Live Music

Hans-Joachim Roedelius celebrates his 77th birthday at Cafe Du Nord

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“What a cerebral evening,” a show companion observed as we exited Cafe Du Nord last night, pushing the doors open to a whoosh of cool fall air. Indeed. For the man who's seen it all, first as a child actor in 1930s Germany, then as a reluctant member of the Hitler Youth, and finally a pioneer of early experimental krautrock in the 1970s and ambient jazz, Hans-Joachim Roedelius (Cluster/Harmonia) was not the confrontational artist one might expect. Tall and bald with wire-rimmed glasses, he was erudite, pleasant, subdued. Read more »

Himalayan Bear turns out one of the greatest shows of the year at Hemlock Tavern

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Tuesday night, while all my friends tweeted incessantly about Male Bonding at the Rickshaw Stop, I was quietly preparing for Himalayan Bear at the Hemlock Tavern. After writing an article on Himalayan Bear’s Hard Times (Absolutely Kosher), I found myself obsessively revisiting the album. Read more »

Live Shots: Gold Panda at the Independent

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The endangered giant panda. The vulnerable red panda. But, the most rare variety of all, the elusive Gold Panda, emerged under the cover of a hooded sweatshirt (as is his nature) at the Independent Tuesday night, drawn out by the lure of a MPC, samples, and a sold out crowd. Read more »

Unknown Mortal Orchestra returns to the Bay, digs Dolores Park

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No one could have predicted what was about to happen when Ruban Nielson uploaded a single  track – the fuzzy, undeniably catchy “Ffunny Ffriends” – to Bandcamp in late 2010.  A mere 24 hours later, Pitchfork had seized upon “Ffunny Ffriends,” posted the song on its site, and bloggers were going nuts for the new project, Unknown Mortal Orchestra. Read more »

Theophilus London goes beyond fashion at the Rickshaw Stop

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Let's talk about what Theophilus London was wearing last night at his concert at Rickshaw Stop and get it out of the way. Read more »

Frothing group hugs at Metronomy's Rickshaw Stop show

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It’s safe to say that next time Metronomy comes to town, it will be playing a bigger venue. Friday’s show at the Rickshaw Stop was full, and had, to the surprise and dismay of at least a few, sold out a month before. Singer Joseph Mount graciously thanked the audience for snatching up tickets at the rate they did. It’s a sign of the growth Metronomy has had over the course  of three albums, a solo instrumental electronic project of Mount’s now grown into a tight, cool pop group. Read more »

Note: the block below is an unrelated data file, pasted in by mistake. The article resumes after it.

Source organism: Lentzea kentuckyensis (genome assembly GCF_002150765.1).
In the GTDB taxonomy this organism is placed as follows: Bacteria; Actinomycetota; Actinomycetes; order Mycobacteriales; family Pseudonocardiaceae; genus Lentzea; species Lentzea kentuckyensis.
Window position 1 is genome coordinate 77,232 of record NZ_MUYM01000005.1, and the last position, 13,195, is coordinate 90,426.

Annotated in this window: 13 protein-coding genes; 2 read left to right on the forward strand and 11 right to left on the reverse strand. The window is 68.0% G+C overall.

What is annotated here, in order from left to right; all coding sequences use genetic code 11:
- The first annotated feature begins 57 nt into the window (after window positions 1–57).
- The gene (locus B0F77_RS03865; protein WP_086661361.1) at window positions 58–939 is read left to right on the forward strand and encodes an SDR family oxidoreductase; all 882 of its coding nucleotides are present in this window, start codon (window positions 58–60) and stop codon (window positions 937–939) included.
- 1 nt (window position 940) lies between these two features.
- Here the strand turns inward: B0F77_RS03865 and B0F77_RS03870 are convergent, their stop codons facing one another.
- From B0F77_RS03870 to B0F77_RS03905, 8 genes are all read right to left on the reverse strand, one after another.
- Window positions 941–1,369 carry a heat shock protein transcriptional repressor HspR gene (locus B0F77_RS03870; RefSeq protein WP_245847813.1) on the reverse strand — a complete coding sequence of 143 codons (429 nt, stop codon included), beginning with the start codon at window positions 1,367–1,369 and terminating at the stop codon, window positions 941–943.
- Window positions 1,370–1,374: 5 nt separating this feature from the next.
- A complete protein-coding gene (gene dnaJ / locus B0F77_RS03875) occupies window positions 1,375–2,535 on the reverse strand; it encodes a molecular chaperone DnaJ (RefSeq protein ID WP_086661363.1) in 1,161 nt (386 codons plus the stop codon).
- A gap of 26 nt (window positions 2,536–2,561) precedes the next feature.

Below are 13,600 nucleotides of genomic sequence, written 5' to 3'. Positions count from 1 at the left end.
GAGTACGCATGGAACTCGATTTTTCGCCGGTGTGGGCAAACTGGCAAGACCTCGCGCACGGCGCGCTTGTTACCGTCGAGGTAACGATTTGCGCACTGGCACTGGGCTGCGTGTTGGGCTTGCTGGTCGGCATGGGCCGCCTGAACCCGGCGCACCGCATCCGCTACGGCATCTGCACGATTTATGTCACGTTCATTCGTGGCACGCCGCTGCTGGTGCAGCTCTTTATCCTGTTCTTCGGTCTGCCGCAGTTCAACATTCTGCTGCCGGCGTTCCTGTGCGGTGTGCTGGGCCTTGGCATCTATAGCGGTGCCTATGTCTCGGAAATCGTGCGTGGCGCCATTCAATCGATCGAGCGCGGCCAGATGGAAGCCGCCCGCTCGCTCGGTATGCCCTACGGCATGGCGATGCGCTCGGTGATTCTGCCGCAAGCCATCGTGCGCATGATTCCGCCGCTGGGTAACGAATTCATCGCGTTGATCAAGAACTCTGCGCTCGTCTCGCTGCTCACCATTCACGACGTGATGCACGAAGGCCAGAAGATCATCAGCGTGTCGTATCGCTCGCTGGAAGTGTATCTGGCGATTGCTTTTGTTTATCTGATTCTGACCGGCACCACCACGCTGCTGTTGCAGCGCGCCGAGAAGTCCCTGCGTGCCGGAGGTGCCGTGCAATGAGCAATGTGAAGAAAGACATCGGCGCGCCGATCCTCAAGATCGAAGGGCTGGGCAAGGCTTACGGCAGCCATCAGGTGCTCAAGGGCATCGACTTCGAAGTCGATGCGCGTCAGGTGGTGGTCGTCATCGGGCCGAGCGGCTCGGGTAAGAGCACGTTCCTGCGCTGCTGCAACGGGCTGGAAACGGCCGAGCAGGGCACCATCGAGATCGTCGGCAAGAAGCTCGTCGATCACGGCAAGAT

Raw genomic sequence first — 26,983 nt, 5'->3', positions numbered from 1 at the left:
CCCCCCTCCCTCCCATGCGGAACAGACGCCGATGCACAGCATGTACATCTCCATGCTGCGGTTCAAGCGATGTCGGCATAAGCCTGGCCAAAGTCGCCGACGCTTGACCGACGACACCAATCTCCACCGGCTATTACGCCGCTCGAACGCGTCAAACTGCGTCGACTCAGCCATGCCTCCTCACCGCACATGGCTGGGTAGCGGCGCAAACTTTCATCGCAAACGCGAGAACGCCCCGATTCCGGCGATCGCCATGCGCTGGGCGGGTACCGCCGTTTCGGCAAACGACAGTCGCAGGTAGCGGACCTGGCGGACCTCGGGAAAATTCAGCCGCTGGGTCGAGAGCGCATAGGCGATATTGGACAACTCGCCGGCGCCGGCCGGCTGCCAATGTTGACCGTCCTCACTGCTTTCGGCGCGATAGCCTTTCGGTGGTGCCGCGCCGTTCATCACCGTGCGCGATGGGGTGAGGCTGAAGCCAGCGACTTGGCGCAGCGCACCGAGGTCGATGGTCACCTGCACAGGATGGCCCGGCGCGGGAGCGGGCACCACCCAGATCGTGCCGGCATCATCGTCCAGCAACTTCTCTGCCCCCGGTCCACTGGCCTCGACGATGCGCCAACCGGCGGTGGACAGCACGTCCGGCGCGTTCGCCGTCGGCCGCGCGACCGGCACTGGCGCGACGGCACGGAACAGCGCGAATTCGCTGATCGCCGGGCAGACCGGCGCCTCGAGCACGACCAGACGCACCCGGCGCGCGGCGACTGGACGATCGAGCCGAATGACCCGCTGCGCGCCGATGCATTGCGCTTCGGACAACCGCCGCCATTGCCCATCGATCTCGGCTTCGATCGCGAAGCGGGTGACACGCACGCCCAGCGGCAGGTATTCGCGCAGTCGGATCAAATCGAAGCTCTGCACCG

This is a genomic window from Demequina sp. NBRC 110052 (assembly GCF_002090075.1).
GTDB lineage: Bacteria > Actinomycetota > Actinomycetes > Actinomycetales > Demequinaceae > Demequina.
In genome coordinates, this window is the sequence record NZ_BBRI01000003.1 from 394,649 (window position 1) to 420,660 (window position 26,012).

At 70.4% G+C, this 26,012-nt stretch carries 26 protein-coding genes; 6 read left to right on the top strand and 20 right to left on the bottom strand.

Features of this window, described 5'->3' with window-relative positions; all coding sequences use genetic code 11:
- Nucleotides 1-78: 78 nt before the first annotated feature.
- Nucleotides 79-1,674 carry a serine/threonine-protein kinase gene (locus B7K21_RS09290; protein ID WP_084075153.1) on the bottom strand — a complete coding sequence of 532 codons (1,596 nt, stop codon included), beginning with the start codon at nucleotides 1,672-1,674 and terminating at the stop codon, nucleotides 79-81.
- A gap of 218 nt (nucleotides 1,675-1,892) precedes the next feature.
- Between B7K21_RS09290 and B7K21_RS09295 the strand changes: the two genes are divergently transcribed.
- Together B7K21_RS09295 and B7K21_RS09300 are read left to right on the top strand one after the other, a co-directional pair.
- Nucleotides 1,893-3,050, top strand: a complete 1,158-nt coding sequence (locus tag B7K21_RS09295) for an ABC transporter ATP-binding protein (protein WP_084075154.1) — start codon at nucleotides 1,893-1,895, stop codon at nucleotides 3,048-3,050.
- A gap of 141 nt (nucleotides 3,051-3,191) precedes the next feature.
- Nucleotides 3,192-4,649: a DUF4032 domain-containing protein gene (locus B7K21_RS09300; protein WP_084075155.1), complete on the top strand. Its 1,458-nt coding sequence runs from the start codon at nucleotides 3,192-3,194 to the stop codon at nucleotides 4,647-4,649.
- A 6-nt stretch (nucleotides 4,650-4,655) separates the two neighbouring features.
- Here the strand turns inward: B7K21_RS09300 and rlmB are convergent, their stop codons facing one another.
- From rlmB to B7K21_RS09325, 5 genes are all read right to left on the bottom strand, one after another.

Live Shots: Gardens & Villa and Waterstrider at Bottom of the Hill

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Rarely, if ever, do I see such unbridled joy at shows these days, at least not in the way I saw it last night for every band at Bottom of the Hill. Read more »

The drama and the fantasy: Stevie Nicks at the Fillmore

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By Ann Edwards
arts@sfbg.com

The Stevie Nicks show at the Fillmore on Sunday night was like a time warp to an early 1980s high school. Although most of the women in the audience were in their 40s and 50s, they were competing for “Best Dressed” like girls more than half their age. They paid tribute to their Queen Stevie in dark velvet, shimmering shawls, and long skirts. If I didn’t know better, I would say they’d kept those clothes in their closets for 20 years just for this occasion. But shopping with my mom has taught me that they sell it all at Chico’s. Read more »

Live Shots: Dum Dum Girls/Crocodiles at the Great American Music Hall

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The new Dum Dum Girls album, Only in Dreams, has left such an indelible impression on me, that I was surprised when the four-piece surf-garage band jumped into “Bhang Bhang, I'm a Burnout” for its second song last night at the Great American Music Hall. I'd all but forgotten about the song, a tune that I'd fallen in love with – hard – not more than a year prior when it appeared on the band's debut, I Will Be. It was a welcome reminder, as was the rest of the set, of both its strong lo-fi past, and hard-earned rock future – those descriptors mostly applying to electrifying frontperson Dee Dee. Read more »

Beirut brings the county fair to the Fox

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We teased you with the show mention in the Hangover column,  now here's the goods:

With flickering string lights strung from the center of the grand ballroom and splayed out brass instruments across the stage, Beirut's performance at the Fox Theater in Oakland on Saturday warmed liked a fancy indoor county fair. The sound, which can be bass-problematic at the Fox, was good this evening, near perfect for the otherworldly folk-marching band from Santa Fe. Ringleader Zach Condon switched back and forth from ukulele to his beloved trumpet, singing in deep baritone throughout, once stepping to his newly rediscovered favorite, the keys. Read more »